The aforementioned dual conversion receiver alleviates some of the direct conversion problems. The additional isolation obtained by a dual conversion receiver solves the LO radiation problem. However, the solution is achieved at the cost of an additional mixer and local oscillator, in addition to a narrow band (generally crystal) filter to achieve the required isolation. Further, having a traditional IF section prior to the DC-IF section essentially band-limits the incoming signal to one channel. Thus, the self-mixing products caused by the nonlinear effects of the mixers generally will not fall into the passband of the filter in a dual conversion receiver.
Although the dual conversion receiver solves many of the problems experienced by the direct conversion receiver (although at additional cost and size requirements), the dual-conversion receiver experiences other detriments. As previously mentioned, the direct conversion FM receiver cannot limit the zero-IF signal. Thus, the use of unconventional detection methods are required. The typical solution to this problem is to up-convert the zero-IF signal to a third IF frequency where it can be limited and detected using conventional circuits. Up-converting requires another local oscillator, additional mixers and a summing circuit.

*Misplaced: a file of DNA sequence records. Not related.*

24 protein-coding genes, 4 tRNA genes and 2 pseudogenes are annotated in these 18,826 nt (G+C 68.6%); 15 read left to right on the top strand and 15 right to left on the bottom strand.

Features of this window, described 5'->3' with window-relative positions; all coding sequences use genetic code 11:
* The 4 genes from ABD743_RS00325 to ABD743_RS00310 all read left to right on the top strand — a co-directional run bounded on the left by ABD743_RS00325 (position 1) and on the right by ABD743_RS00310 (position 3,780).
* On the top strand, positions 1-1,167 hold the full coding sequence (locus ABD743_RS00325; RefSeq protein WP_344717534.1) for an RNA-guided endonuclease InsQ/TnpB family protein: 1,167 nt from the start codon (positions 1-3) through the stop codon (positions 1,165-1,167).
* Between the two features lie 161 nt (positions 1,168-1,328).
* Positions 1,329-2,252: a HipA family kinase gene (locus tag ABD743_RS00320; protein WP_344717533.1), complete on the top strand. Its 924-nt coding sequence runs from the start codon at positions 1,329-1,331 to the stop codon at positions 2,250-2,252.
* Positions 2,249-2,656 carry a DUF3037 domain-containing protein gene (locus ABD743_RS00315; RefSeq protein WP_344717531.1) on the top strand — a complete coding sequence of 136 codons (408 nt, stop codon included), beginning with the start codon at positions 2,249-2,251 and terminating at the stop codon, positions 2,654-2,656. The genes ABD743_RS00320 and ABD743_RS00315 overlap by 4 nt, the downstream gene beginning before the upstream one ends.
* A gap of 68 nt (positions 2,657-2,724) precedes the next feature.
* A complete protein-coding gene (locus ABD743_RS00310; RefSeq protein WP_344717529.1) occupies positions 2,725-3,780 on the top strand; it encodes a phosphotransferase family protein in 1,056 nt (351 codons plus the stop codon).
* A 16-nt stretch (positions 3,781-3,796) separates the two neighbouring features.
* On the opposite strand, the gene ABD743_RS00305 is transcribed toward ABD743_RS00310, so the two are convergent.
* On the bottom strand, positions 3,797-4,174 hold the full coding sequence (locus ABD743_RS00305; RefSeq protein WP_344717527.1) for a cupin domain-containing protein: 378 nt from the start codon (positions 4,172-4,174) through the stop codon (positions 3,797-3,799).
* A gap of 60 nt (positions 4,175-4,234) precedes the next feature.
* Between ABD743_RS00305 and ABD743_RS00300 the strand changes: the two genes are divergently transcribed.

Further, up-converting creates yet another problem. The quadrature paths in an analog receiver cannot be perfectly balanced for amplitude and phase characteristics because of the nonexact performance of the mixers and filters. Thus, a beat-note is created due to imperfect cancellation in the summer which degrades hum and noise performance and causes audio distortion. A proposed solution to this problem is to phase lock the LO to an incoming pilot signal. This necessitates additional circuitry at the transmitter to transmit the pilot signal and also requires additional circuitry at the receiver to develop the phase lock loop and pilot filters. Lastly, the phase lock loop lock-time and pull-in range become critical receiver parameters.